A viewing case with a black and white stereo daguerreotype of a man and a woman. The viewing case dates from the 1850s and is made by Mascher from Philadelphia.
John Frederick Mascher was a German born clock and watchmaker in Philadelphia. He patented his stereoscopic viewing case on 8 March 1853 and it was the first American patent for a stereoscope[1-p.80]. Stereo images became popular from 1851, but viewing a stereo daguerreotype was challenging because of reflections of the silver plate. Special viewing cases were introduced in Europe and the United States to improve the viewing experience.
Mascher aimed with his viewing case at the mass market and it was available in a variety of sizes and styles. He held a near-monopoly on the manufacturing of the cases and sold tens of thousands in a brief period, as daguerreotypes disappeared in the early 1860s with the introduction of the wet collodion process. From that moment, the cases were made suitable for ambrotypes and tintypes, which were based on the collodion process[1-p.82].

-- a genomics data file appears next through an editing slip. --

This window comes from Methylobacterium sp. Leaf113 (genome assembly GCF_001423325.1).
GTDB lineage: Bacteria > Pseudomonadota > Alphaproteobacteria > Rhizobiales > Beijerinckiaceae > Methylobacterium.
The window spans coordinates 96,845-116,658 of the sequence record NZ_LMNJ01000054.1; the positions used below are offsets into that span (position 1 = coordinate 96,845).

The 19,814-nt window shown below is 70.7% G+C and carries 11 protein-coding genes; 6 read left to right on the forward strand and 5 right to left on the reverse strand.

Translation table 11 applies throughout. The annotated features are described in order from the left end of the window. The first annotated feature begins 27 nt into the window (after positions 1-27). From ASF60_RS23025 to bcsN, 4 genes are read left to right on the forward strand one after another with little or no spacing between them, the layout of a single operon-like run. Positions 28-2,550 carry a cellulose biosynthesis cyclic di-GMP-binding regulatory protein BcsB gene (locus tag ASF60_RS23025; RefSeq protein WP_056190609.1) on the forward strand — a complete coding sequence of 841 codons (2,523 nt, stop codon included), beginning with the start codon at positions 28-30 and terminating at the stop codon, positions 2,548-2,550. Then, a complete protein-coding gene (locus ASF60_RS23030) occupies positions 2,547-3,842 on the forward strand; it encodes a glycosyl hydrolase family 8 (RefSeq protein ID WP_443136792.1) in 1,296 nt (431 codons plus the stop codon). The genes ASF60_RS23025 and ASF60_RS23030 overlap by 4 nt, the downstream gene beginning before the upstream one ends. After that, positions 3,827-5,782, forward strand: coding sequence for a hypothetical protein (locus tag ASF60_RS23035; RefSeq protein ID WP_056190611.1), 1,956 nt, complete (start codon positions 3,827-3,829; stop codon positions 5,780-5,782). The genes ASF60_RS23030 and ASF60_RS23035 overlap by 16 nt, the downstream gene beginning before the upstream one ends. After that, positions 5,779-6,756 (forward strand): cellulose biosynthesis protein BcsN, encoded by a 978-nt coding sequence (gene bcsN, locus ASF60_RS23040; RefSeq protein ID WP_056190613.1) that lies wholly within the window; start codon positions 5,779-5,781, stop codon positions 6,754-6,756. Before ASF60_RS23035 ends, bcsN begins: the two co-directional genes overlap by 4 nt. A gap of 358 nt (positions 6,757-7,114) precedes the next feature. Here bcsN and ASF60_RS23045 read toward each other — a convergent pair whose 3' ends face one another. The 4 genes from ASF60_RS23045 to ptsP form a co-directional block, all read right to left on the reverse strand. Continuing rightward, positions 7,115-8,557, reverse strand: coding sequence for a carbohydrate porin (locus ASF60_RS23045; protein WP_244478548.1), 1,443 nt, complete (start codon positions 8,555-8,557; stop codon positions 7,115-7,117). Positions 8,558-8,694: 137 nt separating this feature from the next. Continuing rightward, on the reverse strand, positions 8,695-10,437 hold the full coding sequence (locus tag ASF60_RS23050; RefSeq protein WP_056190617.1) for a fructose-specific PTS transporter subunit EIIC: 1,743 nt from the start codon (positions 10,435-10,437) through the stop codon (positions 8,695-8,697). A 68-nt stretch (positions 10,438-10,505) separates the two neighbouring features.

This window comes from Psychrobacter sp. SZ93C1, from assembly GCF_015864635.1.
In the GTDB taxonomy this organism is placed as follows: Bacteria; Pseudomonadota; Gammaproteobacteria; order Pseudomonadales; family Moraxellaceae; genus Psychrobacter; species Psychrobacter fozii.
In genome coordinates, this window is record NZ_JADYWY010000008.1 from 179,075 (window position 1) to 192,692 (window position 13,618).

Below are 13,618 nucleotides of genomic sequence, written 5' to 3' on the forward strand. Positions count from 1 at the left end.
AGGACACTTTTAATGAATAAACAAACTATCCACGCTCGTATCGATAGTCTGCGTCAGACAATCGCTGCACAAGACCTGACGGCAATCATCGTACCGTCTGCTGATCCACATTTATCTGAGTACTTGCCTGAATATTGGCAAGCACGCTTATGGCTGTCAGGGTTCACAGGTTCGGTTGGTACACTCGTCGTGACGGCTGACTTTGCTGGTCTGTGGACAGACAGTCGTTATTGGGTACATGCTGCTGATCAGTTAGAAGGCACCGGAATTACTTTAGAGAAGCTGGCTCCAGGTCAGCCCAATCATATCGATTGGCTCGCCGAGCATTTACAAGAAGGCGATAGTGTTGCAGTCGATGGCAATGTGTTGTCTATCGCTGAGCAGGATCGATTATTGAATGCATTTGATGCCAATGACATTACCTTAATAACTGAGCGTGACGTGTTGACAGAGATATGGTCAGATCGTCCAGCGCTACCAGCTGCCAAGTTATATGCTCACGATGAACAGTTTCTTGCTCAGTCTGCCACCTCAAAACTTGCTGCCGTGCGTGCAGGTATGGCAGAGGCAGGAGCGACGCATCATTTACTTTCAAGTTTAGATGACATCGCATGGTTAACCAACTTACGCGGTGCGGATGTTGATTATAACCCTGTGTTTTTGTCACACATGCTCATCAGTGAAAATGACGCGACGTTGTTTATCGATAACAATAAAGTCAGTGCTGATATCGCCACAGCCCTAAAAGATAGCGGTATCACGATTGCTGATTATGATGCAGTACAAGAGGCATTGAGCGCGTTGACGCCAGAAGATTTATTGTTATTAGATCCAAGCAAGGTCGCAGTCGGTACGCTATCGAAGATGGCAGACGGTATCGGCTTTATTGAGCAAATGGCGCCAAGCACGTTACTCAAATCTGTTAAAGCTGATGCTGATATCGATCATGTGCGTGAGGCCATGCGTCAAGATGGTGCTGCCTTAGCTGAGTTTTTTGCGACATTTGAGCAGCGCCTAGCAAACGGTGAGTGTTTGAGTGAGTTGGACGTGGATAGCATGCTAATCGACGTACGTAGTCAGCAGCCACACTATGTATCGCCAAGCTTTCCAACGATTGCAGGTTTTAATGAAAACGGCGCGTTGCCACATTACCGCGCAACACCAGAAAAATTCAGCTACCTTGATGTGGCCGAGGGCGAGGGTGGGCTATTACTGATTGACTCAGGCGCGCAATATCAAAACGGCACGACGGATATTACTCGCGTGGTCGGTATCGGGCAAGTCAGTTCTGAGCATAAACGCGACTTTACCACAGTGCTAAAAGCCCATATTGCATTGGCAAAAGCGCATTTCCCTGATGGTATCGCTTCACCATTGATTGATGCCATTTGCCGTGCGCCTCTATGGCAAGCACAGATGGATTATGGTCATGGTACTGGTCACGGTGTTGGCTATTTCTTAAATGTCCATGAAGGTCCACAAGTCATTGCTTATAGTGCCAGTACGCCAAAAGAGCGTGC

Mascher’s viewing case is a foldable viewer made of wood and covered by leather. The viewer consists of a plate on which the lens panel and the holder with the daguerreotype are placed. Both can’t be locked, so viewing the image is a bit cumbersome. It’s best to place the daguerreotype in your palm and hold the lens panel between your thumb and forefinger.
The daguerreotype is covered by a copper passepartout and a glass plate protects the passepartout and the image. The image is a quarter plate daguerreotype (8,1×10,8cm), made by an unknown photographer. The image is of good quality and offers an attractive stereo depth effect.
- Wing, Paul. Stereoscopes: the first one hundred years, 1996